- Cost Per Click (CPC): Your CPC rate should be under $1. If it's going over after sufficient data has run through your pixel, you should shut the ad down.
When the going gets tough
Failed products and ads can be demoralizing, but even I have a graveyard of products that never sold for me. It's easy to get discouraged, but the reality is that to find winning products you need to test different variables, which takes time and probably won't be right at first. From experience, I can say that for the gadgets and lifestyle products I sell, roughly one out of every 10 products will be a winner.
I classify a winning product as one that is bringing in a profit with good margins (about 25 percent as I mentioned earlier). If you keep your nose to the grind and don't accept failure if your first few ad sets don't work, ultimately finding what does, you'll be able to win more.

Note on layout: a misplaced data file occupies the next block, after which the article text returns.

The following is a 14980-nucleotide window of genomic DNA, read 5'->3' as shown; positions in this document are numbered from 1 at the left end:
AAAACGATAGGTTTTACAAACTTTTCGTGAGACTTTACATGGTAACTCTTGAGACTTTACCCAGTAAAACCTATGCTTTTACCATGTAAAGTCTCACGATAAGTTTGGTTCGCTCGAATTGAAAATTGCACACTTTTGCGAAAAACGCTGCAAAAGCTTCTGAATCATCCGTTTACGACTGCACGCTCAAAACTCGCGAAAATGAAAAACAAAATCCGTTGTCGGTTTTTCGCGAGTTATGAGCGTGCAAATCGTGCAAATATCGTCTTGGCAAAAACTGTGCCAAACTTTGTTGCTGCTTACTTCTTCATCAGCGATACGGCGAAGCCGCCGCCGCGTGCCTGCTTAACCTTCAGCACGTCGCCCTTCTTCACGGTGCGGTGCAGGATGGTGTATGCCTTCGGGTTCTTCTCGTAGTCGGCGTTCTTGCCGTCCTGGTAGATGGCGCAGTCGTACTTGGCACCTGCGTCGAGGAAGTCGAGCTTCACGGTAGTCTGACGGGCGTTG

If you are starting your ecommerce store with a smaller bankroll, you may not be able to test 10 products at once, so it's important to be patient and realize that every failure is most likely bringing you one step closer to success. Overall, you have to be as logical as you can when it comes to selling product online. With ecommerce, the numbers don't lie, and patience and persistence always win in the end.
As a final thought, the best way to better yourself and control your emotions is by investing in learning opportunities, either paid or free, that help you hone your skills and learn new ways to have success. Read articles and books on the topic, listen to podcasts and always be looking to better your mindset and ecommerce abilities!